For a segment that aired on March 2, 2008, Kroft traveled with both Barack Obama and Hillary Clinton on the campaign trail in Ohio, so it wasn't as much of an Obama profile as the previous interviews. While Kroft pressed Obama from the left on trade, on whether he needed to stop "nibbling around the edges" and take "stronger action, bolder action, a more protectionist policy," the interview made waves with its supportive focus on rumors that Obama was a Muslim:
KROFT: One of the things we found in southern Ohio – not widespread, but something that popped up on our radar screen all the time, people talking about it, this idea that you're a Muslim.
OBAMA: Did you correct them, Steve?
KROFT: I did correct them.
OBAMA: There you go.
KROFT: Where's it coming from?
Obama explained that it was a "systematic e-mail smear campaign," and said "I have never been a Muslim, and not a Muslim," but asserted he was "a devout Christian who's been going to the same church for the last 20 years." Despite that cue, Kroft never mentioned Reverend Wright. Kroft also pressed Hillary Clinton to denounce the rumors he found "scurrilous," and she drew brickbats across the media for answering he wasn't Muslim "as far as I know."
Kroft interviewed Obama and new running mate Joe Biden after the Democratic convention on August 31, 2008. This interview had two themes: the first was a set of horse-race questions ticking off liberal worries. There was Biden's trouble with gaffes and the plagiarism problem that killed his 1988 presidential campaign. Kroft said "I'm sure the Republicans are working on a campaign commercial right now on it." There was Obama's lack of "killer instinct," or as Kroft sweetly put it to Obama, he was "a very deliberative, judicious person who prides himself on building consensus, but it is not in your DNA to be confrontational." Kroft concluded the segment by asking about liberals who expected a larger lead in the polls: "You are running against the record of an administration that is one of the most unpopular in the history of the country. And there are people that believe that you should be much farther ahead in the polls than you are."
They also discussed the potential of McCain running mate Sarah Palin to peel off blue-collar voters, that spurred chummy banter about beer and bowling:
KROFT: But you tried really hard to reach these people. You went and sipped beer, which I know you don't particularly like. I mean, you even...
OBAMA: Well, now, Steve, I had a beer last night. I mean, where do these stories come from, man?
BIDEN: I'm the one who doesn't drink.
KROFT: I thought you told me that.
OBAMA: Where does the story come from that...
KROFT: I thought you told me.
OBAMA: ...I don't like beer?
OBAMA: Come on, man.
KROFT: You even tried bowling. Some might...
OBAMA: Now, hold – time out a second.
KROFT: My question is, Senator...
OBAMA: No, look, you're – I've got to defend my bowling out of here. It is true that my bowling score left something to be desired. The reason I bowled, though, wasn't to try to get votes. If I had – if I had been trying to get votes, I promise you, I would have been avoiding a bowling alley. The reason I was there was to campaign, and we had great fun.
Viewers might have wondered whether they were watching a "newsmaker" interview, or just three friends shooting the breeze.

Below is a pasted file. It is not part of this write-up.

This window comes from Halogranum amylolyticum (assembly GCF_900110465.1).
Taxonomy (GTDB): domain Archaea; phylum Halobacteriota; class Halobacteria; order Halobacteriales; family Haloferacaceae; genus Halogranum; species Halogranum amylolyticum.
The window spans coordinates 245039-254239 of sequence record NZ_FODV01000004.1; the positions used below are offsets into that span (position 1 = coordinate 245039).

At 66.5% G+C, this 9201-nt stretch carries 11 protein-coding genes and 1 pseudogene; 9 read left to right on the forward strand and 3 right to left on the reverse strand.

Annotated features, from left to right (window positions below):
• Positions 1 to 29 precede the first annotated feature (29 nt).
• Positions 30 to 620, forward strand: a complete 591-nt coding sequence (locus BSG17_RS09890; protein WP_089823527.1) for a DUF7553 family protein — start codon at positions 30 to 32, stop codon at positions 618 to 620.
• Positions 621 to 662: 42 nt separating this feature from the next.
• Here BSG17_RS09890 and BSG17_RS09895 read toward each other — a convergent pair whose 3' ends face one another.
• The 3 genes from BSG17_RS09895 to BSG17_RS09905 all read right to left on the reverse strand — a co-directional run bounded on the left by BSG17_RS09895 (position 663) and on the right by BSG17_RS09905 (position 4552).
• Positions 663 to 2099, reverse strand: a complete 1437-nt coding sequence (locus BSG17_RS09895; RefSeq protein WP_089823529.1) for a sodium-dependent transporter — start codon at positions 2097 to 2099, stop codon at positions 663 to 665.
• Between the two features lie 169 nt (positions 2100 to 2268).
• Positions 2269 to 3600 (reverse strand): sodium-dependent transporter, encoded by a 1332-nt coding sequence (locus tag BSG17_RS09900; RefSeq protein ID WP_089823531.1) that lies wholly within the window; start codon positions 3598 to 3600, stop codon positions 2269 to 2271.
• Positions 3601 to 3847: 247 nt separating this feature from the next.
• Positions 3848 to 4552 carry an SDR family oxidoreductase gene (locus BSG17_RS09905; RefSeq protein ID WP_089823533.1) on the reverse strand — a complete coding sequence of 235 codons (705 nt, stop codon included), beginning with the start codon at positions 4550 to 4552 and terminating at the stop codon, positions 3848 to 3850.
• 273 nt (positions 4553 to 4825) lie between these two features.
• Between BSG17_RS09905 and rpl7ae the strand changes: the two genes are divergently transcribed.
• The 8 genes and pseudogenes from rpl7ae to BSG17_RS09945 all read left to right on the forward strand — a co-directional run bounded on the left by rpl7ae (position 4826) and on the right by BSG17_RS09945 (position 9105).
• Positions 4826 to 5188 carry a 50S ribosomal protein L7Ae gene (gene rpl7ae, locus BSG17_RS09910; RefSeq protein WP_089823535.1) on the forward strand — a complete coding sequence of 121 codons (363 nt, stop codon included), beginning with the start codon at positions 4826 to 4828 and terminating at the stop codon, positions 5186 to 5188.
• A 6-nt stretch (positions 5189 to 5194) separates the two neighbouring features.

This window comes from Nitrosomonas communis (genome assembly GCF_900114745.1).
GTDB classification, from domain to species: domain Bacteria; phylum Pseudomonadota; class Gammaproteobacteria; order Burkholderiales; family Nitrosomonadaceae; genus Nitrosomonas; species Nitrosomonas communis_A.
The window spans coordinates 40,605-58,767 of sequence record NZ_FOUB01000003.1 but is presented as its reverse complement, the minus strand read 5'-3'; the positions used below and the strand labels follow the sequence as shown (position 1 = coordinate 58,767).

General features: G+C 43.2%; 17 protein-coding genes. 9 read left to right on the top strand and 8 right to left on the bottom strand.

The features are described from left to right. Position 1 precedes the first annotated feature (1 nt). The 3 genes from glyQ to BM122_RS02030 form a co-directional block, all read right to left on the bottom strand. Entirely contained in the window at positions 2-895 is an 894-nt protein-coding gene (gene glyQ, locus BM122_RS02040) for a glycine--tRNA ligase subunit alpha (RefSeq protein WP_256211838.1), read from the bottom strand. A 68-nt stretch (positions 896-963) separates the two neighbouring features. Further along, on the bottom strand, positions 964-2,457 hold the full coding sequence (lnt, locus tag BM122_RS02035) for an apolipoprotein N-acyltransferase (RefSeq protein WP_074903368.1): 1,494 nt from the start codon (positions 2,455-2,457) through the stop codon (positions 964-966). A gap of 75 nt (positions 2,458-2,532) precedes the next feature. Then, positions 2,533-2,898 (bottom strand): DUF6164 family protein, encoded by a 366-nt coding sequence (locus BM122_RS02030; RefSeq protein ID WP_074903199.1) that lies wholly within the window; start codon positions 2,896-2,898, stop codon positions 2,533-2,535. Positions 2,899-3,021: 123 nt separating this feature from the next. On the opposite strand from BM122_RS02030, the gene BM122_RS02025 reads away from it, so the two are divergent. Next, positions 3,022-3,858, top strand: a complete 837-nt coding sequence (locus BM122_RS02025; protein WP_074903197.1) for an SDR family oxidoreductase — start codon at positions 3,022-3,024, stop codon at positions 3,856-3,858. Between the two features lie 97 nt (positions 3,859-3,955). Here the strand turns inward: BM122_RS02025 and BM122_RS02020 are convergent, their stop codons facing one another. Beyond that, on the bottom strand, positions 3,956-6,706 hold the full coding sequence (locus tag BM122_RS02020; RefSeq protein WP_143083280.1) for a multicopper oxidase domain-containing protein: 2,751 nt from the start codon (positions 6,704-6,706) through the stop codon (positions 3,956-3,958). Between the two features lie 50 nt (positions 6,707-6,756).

Both Obama and John McCain were interviewed for the September 21, 2008 edition of 60 Minutes
, two days after the first presidential debate. Due to the economic collapse (and perhaps the bipartisan booking), Obama faced only 10 generic personal or horse-race questions and 17 policy inquiries. Even then, Kroft's questions were not hard-hitting. They were vague and they were brief. "Do you think that Secretary of the Treasury Paulson has done the right thing?....Do you think we're in a recession?....Do you think the worst is over?" The bailout was questioned like this: "Should the government be bailing out all these banks and insurance companies? We're talking about hundreds and hundreds of billions of dollars."
The contrast was striking to Scott Pelley's interview with McCain: "But why would you let the Wall Street executives sail away on their yachts and leave this on the American taxpayer?" Obama and McCain both supported the bailout, but CBS only painted one as a soft touch for crooked financial barons.
Kroft memorably insisted to Obama that many voters in Nevada were racists: "I know, for a fact, that there are a lot of people out there, there are a lot of people right here in Elko, who won't vote for you because you're black. I mean, there's not much you can do. But how do you deal with it? I mean, are there ways that, from a political point of view, that you can deal with it? And how do you fight that?"After the Victory.
November brought only victory laps. A November 9, 2008 interview with a set of Obama's campaign aides (David Axelrod, David Plouffe, Robert Gibbs, and Anita Dunn) began with Kroft asking Axelrod: "We just left [the victory rally at] Grant Park. What are you feeling?" It ended with Kroft asking in amazement: "You ran an incredibly effective and disciplined campaign, certainly one of the most effective presidential campaigns that's ever been run. There was no infighting, no real leaks, almost no turnover. How did you manage that? Even the Republicans were in awe."
It's easier to run a disciplined campaign when your CBS interviewers act so very disciplined in their interviewing and reporting. For example, why didn't Kroft manage to discover the Reverend Wright controversy in any of his pre-election interviews?